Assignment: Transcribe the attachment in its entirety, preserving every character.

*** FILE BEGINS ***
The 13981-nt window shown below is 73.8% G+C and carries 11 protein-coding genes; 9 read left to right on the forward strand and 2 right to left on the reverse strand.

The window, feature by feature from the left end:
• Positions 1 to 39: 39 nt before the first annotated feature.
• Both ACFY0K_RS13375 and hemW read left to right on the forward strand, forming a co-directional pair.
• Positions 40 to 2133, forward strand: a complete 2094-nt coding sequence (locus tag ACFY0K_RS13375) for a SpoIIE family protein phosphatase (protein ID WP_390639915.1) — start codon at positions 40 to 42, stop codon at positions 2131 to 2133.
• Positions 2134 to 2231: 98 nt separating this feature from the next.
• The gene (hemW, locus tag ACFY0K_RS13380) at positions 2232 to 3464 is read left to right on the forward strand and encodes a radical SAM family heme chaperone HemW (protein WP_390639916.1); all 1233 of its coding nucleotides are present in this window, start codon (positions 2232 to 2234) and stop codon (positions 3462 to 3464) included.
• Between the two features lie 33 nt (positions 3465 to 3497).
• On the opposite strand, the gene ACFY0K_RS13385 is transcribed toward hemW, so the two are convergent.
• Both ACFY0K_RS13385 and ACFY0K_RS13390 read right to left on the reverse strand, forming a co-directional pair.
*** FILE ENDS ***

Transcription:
The 13981-nt window shown below is 73.8% G+C and carries 11 protein-coding genes; 9 read left to right on the forward strand and 2 right to left on the reverse strand.

The window, feature by feature from the left end:
• Positions 1 to 39: 39 nt before the first annotated feature.
• Both ACFY0K_RS13375 and hemW read left to right on the forward strand, forming a co-directional pair.
• Positions 40 to 2133, forward strand: a complete 2094-nt coding sequence (locus tag ACFY0K_RS13375) for a SpoIIE family protein phosphatase (protein ID WP_390639915.1) — start codon at positions 40 to 42, stop codon at positions 2131 to 2133.
• Positions 2134 to 2231: 98 nt separating this feature from the next.
• The gene (hemW, locus tag ACFY0K_RS13380) at positions 2232 to 3464 is read left to right on the forward strand and encodes a radical SAM family heme chaperone HemW (protein WP_390639916.1); all 1233 of its coding nucleotides are present in this window, start codon (positions 2232 to 2234) and stop codon (positions 3462 to 3464) included.
• Between the two features lie 33 nt (positions 3465 to 3497).
• On the opposite strand, the gene ACFY0K_RS13385 is transcribed toward hemW, so the two are convergent.
• Both ACFY0K_RS13385 and ACFY0K_RS13390 read right to left on the reverse strand, forming a co-directional pair.